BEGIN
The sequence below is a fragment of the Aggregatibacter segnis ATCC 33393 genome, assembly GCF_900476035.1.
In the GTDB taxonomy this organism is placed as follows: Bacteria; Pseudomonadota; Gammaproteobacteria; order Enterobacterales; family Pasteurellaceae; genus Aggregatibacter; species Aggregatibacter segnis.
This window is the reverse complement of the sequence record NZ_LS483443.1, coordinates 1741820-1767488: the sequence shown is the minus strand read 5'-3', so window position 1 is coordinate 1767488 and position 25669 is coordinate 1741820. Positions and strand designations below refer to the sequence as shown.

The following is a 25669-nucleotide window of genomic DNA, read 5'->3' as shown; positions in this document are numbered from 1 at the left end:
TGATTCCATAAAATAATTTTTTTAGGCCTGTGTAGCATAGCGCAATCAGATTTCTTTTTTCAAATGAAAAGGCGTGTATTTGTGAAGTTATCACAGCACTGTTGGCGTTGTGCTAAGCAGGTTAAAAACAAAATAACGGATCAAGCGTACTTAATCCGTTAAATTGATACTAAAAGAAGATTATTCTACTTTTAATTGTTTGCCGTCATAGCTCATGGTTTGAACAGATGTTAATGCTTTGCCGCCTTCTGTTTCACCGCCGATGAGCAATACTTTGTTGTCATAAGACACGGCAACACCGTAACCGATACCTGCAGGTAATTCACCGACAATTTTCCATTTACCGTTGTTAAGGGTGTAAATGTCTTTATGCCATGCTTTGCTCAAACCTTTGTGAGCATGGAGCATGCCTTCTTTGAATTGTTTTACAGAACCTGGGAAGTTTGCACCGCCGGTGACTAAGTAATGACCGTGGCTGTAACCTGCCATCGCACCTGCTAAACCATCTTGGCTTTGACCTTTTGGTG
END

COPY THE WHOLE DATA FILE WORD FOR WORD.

The sequence below is a fragment of the Aggregatibacter segnis ATCC 33393 genome, assembly GCF_900476035.1.
In the GTDB taxonomy this organism is placed as follows: Bacteria; Pseudomonadota; Gammaproteobacteria; order Enterobacterales; family Pasteurellaceae; genus Aggregatibacter; species Aggregatibacter segnis.
This window is the reverse complement of the sequence record NZ_LS483443.1, coordinates 1741820-1767488: the sequence shown is the minus strand read 5'-3', so window position 1 is coordinate 1767488 and position 25669 is coordinate 1741820. Positions and strand designations below refer to the sequence as shown.

The following is a 25669-nucleotide window of genomic DNA, read 5'->3' as shown; positions in this document are numbered from 1 at the left end:
TGATTCCATAAAATAATTTTTTTAGGCCTGTGTAGCATAGCGCAATCAGATTTCTTTTTTCAAATGAAAAGGCGTGTATTTGTGAAGTTATCACAGCACTGTTGGCGTTGTGCTAAGCAGGTTAAAAACAAAATAACGGATCAAGCGTACTTAATCCGTTAAATTGATACTAAAAGAAGATTATTCTACTTTTAATTGTTTGCCGTCATAGCTCATGGTTTGAACAGATGTTAATGCTTTGCCGCCTTCTGTTTCACCGCCGATGAGCAATACTTTGTTGTCATAAGACACGGCAACACCGTAACCGATACCTGCAGGTAATTCACCGACAATTTTCCATTTACCGTTGTTAAGGGTGTAAATGTCTTTATGCCATGCTTTGCTCAAACCTTTGTGAGCATGGAGCATGCCTTCTTTGAATTGTTTTACAGAACCTGGGAAGTTTGCACCGCCGGTGACTAAGTAATGACCGTGGCTGTAACCTGCCATCGCACCTGCTAAACCATCTTGGCTTTGACCTTTTGGTG